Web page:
20. Blame should go to the following: ANC, Zuma, Guptas, Eskom, KPMG, Other SOE’s, Bank of Baroda, Bain, Mckinsey, Bell Pottinger, Bosasa, SAP and Thales.

    They believed that there was no limit to the plunder they could visit on South Africa.

    Sorry if I left off any at the top of the pile. There are so many.

  21. Seve Roux

    28 March 2020 @ 1:57 am
  22. This was expected and will bring about untod challenges!

    Will we recover?

    Yes if we

    cut the wage bill, shut SAA, involve the Private Sector to assist with Power Supply, abolish BEE to bring back the skill, finalize a decent land reform policy, get rid of all mayors and their perks, cut Government employees to curb the wage bill, bring to book the state capturers and get the unions to tow the line

    A pipe dream? Perhaps

    But so was winning the RWC

    It’s possible even plausible, even the ANC can pull it off

  23. Pistov

    25 March 2020 @ 9:29 am
  24. No doubt they would like a lot more money – but first the multitude of surplus employees at all levels who caused the Eskom crisis must be disposed of forthwith.

  25. AlapThando

    28 March 2020 @ 11:21 am
  26. Sa winning the rwc was an organized result with many professional administrators and ex rugby players creating a culture of excellence at rass roots levels. Having excellent feedstock withing the schooling and provincial systems and meritocracy playing a role helps. The “natural feedstocks ” at the civil service levels is fraught with poorly educated, morally compromised individuals with little interest in the welfare of many.

  27. MichaelfromKlerksdorp

    26 March 2020 @ 10:46 am
  28. Not only SASOL, but what part of the ongoing exodus of senior management skills (due to emigration) caused SA companies to lose it’s luster over time?

    Events happens sudden (like SASOL) as a result of gradual reduction of loss of skills (be it financial or technical). Yes, a company gets replacements, what they can find in the market.(..trying to attract foreign skills…you’re going to have to “show the money”, so you slowly lose your global competitiveness.)

    The above is difficult to measure, but has played its quiet, incideous role in its demise. The reducing number of JSE-listed companies (now well under 400) is proof of what the size of SA’s economy once was.

    Don’t me get starting on the (lack of) political leadership!

  29. Richardthe Great

    26 March 2020 @ 5:25 am
  30. The generation of electricity by non Eskom sources is the way to go and is an important step towards privatization, splitting up Eskom and getting the electricity supply working.

    What will derail this process is if wealth is destroyed. How do you destroy wealth? you buy electricity from the ISP at a higher price than you sell it to the municipality. If Eskom or the transmission company cannot make a profit then the whole process is doomed.

    The article is disingenuous at best. Energy is traded not power. 13000MW is misleading as the added capacity will seldom if every produce this. On average it will probably produce 20% of this. Normally at the wrong time. An honest assessment would compare the energy these ISPs produce against the shortfall. There is no ways this is going to make up a 6000MW deficit.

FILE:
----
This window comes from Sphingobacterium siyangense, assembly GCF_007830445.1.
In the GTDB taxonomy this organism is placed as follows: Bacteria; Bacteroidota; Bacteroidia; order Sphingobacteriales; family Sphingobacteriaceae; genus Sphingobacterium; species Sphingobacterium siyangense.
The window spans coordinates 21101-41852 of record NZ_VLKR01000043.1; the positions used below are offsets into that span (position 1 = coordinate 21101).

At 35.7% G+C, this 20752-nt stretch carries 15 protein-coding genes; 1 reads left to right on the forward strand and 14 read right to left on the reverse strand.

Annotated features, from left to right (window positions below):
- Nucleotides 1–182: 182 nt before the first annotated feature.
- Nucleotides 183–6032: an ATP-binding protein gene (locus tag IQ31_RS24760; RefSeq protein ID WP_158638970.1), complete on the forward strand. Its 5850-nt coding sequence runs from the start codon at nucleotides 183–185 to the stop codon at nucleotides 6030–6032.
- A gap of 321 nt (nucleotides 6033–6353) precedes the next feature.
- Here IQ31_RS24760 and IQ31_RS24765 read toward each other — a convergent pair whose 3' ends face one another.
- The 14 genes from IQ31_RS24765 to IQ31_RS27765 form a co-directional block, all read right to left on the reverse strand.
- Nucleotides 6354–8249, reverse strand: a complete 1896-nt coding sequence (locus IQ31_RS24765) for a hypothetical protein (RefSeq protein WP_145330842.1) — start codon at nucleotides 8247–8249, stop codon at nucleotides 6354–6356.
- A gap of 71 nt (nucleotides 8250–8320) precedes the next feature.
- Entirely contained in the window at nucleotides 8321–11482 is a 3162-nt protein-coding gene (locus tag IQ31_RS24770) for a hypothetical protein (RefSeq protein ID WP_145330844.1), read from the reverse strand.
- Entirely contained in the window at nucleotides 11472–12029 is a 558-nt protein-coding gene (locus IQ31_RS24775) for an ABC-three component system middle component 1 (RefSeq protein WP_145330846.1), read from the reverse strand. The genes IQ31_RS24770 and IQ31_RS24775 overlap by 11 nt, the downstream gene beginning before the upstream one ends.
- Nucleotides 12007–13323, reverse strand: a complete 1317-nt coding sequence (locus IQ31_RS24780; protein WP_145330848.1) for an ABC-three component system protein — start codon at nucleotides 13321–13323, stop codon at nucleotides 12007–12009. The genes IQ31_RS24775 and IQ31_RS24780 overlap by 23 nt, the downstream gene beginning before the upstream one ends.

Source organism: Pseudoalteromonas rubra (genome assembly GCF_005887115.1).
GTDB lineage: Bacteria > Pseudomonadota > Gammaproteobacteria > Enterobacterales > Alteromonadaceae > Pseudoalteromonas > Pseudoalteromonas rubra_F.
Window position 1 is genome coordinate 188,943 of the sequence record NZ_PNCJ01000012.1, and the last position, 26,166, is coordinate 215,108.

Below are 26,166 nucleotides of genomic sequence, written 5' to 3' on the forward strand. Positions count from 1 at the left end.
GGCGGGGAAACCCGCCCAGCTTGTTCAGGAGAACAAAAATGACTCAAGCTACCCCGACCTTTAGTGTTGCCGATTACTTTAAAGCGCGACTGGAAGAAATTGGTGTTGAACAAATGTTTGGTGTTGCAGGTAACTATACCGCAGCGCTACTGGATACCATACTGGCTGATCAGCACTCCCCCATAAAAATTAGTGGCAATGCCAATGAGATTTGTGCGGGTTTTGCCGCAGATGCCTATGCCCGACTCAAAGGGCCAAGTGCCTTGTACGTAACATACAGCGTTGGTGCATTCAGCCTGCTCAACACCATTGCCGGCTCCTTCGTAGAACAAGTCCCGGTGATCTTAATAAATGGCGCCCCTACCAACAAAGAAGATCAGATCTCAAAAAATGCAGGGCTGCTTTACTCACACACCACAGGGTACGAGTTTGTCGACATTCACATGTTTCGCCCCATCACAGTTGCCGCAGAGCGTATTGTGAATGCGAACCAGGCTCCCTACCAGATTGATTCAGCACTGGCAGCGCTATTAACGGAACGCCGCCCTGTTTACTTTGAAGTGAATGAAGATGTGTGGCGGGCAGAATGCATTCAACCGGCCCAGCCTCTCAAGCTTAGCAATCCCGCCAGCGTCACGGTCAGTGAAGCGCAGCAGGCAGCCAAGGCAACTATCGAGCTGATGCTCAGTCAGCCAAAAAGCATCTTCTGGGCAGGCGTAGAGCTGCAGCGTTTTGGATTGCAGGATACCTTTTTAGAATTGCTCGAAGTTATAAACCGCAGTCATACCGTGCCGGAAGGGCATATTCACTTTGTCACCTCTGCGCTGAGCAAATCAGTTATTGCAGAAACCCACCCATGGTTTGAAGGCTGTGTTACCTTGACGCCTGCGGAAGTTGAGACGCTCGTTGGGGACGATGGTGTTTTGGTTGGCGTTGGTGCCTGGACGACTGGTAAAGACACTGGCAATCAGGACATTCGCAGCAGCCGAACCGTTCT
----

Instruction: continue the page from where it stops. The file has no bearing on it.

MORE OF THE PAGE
The top commented articles of the past 7 days.
    Tebogo Tshwane / 28 March 2020 All three rating agencies now place South Africa's sovereign debt rating as junk.
     439      60
    Patrick Cairns / 26 March 2020 How will the economy look in 21 days?
     38      47
    Sinesipho Maninjwa / 26 March 2020 Poor cost control, no oil price hedge and bad luck all hurt SA's largest industrial company.
     812      36
    Janice Kew, Bloomberg / 27 March 2020 Retailer can’t pay suppliers.
     464      35
    Citizen reporter / 28 March 2020 The billionaire and his partners have joined the pledges of fellow philanthropists the Rupert and Oppenheimer families.
     365      35
    Emma Rumney, Reuters / 27 March 2020 Cases breach 1 000.
     44      29
    Patrick Cairns / 27 March 2020 Co-ordinated and comprehensive.
     59      28
    Mamokgethi Molopyane / 25 March 2020 Where has he been all this time?
     14      25
    Ciaran Ryan / 25 March 2020 Is this a financial reset? All we know is the recession will deepen.
     82      25
    Suren Naidoo / 30 March 2020 Edcon is not the only worry as other retailers consider not paying rent.
     471      24
    Chris Yelland / 25 March 2020 Through the courts, and a Nersa application, Eskom wants to claw back massive additional revenue from electricity customers via tariffs.
     23      23
    Patrick Cairns / 25 March 2020 Covid-19 has stoked our self-belief.
     62      23
    Roxanne Henderson, Antony Sguazzin and Janice Kew, Bloomberg / 27 March 2020 Labour unions and small business owners call for 'big bang intervention'.
     395      22
    Colleen Goko, Bloomberg / 30 March 2020 Local currency breaches 18 versus the greenback for the first time.
     30      22
    Melitta Ngalonkulu / 30 March 2020 Applications will open by the end of the week.
     641      22